August 27, 1961 – KELOLAND Gold Rush
With promoter Joe L. Floyd at the helm, promotion was a huge part of the early success of KELOLAND TV. And the Dakota Territory Centennial Gold Rush was the biggest promotion of all. An estimated 100,000 people crowded a field near Manchester, SD. Hundreds of contestants armed with gold shovels dug for a chance to win $10,000, a new car or many other prizes. A nervous Joe L. Floyd had to wait until nearly the end of the digging before Mrs. Floyd Carlon stepped forward with the winning capsule. The promotion also included celebrities like Lawrence Welk and a young western actor named Clint Eastwood. The Gold Rush is still considered the biggest promotion in the history of KELOLAND. Promotion still plays a key role in connecting viewers with KELOLAND TV and advertisers.
August 6th 1967 – Rowena Tower
KELOLAND TV again achieved a television milestone with the construction of the 2000-foot tower near Rowena, SD. The new tower was the highest tower allowed and again expanded the coverage area of KELOLAND TV. Viewers on the fringes of our coverage area now received a better picture. Because of the tremendous construction cost the tower was shared with KSOO-TV.
June 24, 1968 – Rowena Tower Collapses!
As fate would have it, the new 2000-foot tower, in service less than a year, fell to the ground when a North Central airliner clipped a guide wire. Luckily, the plane landed safely with no injuries. KELO was not so lucky. The tower was destroyed. KELO engineers had the station back on the air in three days operating from the old 1000-foot tower near Shindler. It wouldn’t be the last tower collapse the station would experience.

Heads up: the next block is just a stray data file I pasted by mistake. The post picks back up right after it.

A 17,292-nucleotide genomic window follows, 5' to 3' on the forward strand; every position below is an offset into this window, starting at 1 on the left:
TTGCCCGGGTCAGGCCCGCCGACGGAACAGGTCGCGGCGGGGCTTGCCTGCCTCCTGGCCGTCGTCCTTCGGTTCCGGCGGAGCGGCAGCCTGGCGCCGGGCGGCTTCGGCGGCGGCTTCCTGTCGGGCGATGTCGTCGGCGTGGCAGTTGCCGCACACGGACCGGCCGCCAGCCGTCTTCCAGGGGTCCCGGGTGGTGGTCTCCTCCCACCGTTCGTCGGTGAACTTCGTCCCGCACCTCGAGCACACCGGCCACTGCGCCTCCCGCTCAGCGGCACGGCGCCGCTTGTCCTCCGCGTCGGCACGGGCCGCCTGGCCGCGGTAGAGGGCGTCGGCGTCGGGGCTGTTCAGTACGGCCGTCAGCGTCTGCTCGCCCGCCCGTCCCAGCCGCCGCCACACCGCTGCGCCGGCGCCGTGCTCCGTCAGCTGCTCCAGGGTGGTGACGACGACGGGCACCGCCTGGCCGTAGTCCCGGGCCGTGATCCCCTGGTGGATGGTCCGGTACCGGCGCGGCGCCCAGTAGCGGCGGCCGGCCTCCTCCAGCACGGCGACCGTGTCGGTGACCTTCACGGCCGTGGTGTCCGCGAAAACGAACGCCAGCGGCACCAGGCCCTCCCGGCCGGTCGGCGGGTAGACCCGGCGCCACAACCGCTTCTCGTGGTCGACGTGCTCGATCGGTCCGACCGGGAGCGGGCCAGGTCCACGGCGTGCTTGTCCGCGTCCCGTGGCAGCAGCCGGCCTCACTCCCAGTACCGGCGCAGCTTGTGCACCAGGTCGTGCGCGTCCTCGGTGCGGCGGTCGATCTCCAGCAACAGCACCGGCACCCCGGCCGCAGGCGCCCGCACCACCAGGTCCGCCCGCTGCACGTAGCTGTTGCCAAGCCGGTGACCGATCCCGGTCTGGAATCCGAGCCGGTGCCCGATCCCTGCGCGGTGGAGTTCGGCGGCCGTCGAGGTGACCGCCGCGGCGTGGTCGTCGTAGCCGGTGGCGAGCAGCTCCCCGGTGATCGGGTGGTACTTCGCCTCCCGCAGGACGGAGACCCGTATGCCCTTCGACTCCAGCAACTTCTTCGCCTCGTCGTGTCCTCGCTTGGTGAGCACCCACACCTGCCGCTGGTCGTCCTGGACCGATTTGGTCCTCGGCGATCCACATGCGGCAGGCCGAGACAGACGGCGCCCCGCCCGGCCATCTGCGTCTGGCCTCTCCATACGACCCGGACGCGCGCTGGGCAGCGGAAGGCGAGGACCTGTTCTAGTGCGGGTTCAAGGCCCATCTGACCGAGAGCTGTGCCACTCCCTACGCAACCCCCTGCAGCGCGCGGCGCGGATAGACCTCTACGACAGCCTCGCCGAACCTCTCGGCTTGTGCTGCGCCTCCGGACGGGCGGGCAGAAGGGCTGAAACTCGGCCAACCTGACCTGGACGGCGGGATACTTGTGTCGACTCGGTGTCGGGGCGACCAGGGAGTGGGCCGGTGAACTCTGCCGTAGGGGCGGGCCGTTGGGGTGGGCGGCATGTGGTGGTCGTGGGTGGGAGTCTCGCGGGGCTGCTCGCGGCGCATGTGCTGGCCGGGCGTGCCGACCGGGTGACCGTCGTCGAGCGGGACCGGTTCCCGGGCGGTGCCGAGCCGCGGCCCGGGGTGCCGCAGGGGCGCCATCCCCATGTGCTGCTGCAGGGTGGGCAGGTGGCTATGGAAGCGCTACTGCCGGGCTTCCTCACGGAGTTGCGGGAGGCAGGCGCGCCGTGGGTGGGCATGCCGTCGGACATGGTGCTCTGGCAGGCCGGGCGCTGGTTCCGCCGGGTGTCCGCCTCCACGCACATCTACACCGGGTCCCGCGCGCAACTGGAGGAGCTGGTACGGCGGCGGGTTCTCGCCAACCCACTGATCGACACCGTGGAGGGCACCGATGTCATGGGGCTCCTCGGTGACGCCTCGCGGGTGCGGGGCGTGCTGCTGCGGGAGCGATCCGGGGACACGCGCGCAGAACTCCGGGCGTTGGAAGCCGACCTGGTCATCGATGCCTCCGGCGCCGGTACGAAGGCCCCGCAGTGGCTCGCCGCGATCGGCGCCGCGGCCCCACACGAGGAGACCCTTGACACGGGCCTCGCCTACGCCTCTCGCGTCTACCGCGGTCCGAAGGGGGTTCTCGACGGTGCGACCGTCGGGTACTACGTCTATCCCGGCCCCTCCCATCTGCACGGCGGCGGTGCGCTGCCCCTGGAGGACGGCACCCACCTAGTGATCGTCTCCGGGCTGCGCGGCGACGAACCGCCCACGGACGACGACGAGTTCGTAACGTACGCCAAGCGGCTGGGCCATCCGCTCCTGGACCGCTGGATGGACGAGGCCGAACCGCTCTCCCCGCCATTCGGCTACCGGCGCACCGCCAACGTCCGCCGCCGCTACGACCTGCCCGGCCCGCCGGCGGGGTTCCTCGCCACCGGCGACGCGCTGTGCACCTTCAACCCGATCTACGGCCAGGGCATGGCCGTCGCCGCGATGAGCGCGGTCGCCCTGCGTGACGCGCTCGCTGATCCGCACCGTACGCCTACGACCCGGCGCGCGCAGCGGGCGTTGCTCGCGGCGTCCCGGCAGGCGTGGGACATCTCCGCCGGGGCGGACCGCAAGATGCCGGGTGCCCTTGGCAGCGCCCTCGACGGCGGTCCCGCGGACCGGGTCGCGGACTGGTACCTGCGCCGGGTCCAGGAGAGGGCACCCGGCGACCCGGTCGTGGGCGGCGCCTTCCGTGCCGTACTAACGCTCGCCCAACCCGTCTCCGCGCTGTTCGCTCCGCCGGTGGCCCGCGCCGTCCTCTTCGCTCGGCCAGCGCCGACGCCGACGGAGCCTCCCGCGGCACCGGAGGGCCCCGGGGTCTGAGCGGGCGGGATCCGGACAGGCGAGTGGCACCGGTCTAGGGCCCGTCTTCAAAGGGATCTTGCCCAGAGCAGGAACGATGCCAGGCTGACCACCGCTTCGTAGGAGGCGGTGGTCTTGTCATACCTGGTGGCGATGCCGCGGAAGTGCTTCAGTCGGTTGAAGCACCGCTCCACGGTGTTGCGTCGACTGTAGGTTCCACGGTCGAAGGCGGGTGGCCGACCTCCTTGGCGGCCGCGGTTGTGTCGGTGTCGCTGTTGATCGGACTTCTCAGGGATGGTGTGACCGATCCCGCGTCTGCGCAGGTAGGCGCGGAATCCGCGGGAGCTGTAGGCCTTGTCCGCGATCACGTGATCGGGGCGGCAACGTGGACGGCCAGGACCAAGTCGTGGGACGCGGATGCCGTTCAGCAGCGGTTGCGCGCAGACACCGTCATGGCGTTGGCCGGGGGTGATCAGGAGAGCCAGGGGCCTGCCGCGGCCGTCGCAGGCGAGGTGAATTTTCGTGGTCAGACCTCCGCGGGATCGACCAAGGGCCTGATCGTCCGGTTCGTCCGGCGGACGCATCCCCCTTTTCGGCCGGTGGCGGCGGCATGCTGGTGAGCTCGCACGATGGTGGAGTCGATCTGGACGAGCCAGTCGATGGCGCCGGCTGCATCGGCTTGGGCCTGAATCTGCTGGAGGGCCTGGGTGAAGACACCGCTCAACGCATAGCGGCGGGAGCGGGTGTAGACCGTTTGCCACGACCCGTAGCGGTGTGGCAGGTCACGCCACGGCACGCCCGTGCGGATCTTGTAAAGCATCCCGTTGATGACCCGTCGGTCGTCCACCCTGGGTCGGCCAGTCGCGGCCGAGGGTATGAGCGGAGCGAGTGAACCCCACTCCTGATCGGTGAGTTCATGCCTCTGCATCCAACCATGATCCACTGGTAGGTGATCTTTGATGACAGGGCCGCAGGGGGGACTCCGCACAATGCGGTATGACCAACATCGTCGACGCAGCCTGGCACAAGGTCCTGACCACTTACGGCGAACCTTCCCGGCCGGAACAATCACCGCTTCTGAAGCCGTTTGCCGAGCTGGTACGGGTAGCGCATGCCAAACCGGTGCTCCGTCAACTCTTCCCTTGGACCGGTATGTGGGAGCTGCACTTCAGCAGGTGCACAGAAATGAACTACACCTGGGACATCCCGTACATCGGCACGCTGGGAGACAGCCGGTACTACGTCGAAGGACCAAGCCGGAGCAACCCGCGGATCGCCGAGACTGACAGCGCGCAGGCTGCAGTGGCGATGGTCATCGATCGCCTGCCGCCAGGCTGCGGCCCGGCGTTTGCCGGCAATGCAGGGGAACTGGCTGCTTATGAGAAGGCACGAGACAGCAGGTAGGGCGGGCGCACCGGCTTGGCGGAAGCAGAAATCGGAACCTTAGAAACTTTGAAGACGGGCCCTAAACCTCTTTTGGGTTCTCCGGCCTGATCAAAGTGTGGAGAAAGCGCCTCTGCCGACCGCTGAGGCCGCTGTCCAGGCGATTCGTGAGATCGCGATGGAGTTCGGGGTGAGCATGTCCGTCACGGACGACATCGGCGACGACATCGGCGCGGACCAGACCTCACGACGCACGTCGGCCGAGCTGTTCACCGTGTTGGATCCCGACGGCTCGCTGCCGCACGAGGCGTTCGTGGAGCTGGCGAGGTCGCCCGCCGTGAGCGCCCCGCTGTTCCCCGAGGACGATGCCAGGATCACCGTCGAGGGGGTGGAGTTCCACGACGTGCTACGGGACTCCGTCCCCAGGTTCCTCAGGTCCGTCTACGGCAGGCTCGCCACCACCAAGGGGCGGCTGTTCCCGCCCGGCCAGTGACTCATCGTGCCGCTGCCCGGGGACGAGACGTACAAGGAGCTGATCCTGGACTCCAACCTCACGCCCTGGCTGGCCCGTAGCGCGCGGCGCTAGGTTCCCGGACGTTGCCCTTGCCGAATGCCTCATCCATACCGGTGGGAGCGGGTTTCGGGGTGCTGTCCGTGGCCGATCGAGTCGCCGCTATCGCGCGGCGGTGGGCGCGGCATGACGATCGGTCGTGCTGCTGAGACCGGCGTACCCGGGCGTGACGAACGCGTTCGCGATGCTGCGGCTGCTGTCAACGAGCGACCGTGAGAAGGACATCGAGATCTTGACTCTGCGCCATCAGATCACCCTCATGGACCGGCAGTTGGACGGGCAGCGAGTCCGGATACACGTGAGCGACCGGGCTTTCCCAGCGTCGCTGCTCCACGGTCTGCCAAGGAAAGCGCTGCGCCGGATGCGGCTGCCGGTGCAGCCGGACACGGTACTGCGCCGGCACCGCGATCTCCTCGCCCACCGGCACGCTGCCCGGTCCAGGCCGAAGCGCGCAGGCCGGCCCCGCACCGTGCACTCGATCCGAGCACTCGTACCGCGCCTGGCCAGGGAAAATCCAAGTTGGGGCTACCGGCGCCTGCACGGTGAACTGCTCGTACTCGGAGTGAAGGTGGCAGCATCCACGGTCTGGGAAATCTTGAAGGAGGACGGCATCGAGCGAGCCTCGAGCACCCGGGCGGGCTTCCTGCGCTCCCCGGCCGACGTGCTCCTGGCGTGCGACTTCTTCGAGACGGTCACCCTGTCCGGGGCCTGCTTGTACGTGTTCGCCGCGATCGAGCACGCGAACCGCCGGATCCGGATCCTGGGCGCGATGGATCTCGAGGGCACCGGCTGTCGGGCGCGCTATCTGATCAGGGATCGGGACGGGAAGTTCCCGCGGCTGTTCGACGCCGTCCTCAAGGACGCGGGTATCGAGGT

September 23, 1968 – Live Color Cameras
Networks had been providing programming in color for a few years, but now KELOLAND TV was the first station in the area with live color cameras. Now viewers could see local news and programming in color. At the time a 20-inch color TV cost about $400. In today’s dollars that’s about $2,000.
May 2, 1969 – Rowena Tower Replaced
Again, KELOLAND TV erected a 2,000-foot tower to replace the one that collapsed in the airliner incident in 1968. Viewers once again would benefit from the strong signal from this highest of all towers. This tower would serve viewers longer than the original, but would not last as long as expected.